These tools are also an area of specific interest for Web10G. As we’ve seen one of the primary uses of Web100 in the wider world has been for the support of network analysis and metric tools. These include applications like NPAD, NDT, and Google’s MLAB. As Web10G is developed the goal is to port these tools to the new platform as well with the introduction of a simplified library helping the transition. We have already done an initial investigation into porting NPAD and NDT. However, the actual work was placed on hold until the new library is finalized.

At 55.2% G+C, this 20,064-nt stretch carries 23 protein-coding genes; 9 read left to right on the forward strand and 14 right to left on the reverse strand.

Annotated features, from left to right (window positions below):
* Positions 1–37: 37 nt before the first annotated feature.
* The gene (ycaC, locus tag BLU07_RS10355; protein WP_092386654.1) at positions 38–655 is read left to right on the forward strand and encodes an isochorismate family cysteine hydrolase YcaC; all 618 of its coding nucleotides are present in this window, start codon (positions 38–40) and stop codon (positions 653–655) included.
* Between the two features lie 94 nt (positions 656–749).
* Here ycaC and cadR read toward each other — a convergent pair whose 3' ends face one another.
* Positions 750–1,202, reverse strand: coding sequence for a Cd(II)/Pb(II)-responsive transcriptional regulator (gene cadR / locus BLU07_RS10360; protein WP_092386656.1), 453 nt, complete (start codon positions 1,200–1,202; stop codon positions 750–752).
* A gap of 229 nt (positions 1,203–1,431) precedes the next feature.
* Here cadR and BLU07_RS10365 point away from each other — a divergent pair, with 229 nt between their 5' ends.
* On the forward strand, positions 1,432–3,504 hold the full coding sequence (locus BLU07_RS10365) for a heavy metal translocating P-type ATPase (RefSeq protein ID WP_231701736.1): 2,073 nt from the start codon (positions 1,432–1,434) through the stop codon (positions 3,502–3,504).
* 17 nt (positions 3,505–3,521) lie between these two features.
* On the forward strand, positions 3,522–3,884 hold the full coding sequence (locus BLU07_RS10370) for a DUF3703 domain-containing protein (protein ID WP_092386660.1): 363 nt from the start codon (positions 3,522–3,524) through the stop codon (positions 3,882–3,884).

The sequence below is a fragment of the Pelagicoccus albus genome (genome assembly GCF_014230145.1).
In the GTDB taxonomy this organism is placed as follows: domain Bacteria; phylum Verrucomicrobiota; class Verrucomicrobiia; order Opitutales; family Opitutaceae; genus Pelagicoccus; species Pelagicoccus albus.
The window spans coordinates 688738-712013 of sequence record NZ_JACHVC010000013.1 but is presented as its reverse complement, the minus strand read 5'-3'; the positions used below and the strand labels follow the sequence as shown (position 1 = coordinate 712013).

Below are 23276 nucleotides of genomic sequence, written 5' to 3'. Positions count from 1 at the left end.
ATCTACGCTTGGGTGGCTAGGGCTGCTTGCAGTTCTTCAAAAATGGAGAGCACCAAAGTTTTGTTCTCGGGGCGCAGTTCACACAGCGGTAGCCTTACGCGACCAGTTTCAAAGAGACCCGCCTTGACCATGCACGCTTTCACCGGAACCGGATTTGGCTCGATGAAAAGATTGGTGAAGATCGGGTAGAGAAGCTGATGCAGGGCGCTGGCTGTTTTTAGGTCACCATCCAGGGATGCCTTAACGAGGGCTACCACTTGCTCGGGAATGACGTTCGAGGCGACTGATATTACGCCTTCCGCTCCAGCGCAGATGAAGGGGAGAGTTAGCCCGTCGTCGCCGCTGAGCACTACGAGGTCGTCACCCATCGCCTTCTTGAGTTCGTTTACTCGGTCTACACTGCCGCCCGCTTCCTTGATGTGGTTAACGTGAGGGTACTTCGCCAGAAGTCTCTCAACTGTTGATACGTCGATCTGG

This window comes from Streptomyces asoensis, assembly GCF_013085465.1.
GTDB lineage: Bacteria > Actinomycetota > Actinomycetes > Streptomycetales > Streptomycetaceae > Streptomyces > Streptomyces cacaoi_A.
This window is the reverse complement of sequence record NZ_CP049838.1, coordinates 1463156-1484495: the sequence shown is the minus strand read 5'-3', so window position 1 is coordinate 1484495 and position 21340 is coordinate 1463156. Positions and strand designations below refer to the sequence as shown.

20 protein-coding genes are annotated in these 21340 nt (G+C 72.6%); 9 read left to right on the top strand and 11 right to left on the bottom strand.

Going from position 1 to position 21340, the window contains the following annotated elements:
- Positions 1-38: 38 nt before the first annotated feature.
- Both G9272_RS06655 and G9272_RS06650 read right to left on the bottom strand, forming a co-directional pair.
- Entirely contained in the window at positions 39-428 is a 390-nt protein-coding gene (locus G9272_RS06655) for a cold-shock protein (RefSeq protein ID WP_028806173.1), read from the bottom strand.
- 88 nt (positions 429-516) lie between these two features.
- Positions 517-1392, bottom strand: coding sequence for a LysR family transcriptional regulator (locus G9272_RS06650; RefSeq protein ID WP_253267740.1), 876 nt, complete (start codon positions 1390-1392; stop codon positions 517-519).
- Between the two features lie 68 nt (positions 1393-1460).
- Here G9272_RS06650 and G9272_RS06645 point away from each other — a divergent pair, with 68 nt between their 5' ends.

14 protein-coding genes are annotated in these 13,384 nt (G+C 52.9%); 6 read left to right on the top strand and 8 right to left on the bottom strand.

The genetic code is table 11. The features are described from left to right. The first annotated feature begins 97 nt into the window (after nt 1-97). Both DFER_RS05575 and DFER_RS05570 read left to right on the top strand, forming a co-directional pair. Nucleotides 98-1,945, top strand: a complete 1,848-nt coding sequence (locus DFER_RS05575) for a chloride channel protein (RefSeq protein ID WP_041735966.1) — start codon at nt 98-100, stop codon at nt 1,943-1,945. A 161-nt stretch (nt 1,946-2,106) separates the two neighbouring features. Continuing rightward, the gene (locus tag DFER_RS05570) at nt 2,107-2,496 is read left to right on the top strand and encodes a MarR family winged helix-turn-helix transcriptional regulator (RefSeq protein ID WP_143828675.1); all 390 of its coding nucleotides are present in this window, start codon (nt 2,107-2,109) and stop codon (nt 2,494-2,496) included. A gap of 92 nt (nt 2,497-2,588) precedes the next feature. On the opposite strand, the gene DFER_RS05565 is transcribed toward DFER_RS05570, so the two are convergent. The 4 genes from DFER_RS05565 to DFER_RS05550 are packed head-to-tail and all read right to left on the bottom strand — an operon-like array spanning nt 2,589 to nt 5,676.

This past year, the Web10G team has focused on the validation of various metrics reported by the ESTATS kernel modifications. The end goal is the development of a rigorous test harness for Web10G, a goal for a later phase of the project. Currently, the team is validating the results by comparing Web10G metrics of given flow to the results returned by a TCPTrace analysis of that same flow. Where the returned metrics overlap there exists a significant level of agreement. Until the test harness is completed the team will continue to use this methodology to validate Web10G metrics. This test method identified several bugs in the Web10G code, which have either been resolved or will be resolved during Year 2 of the project.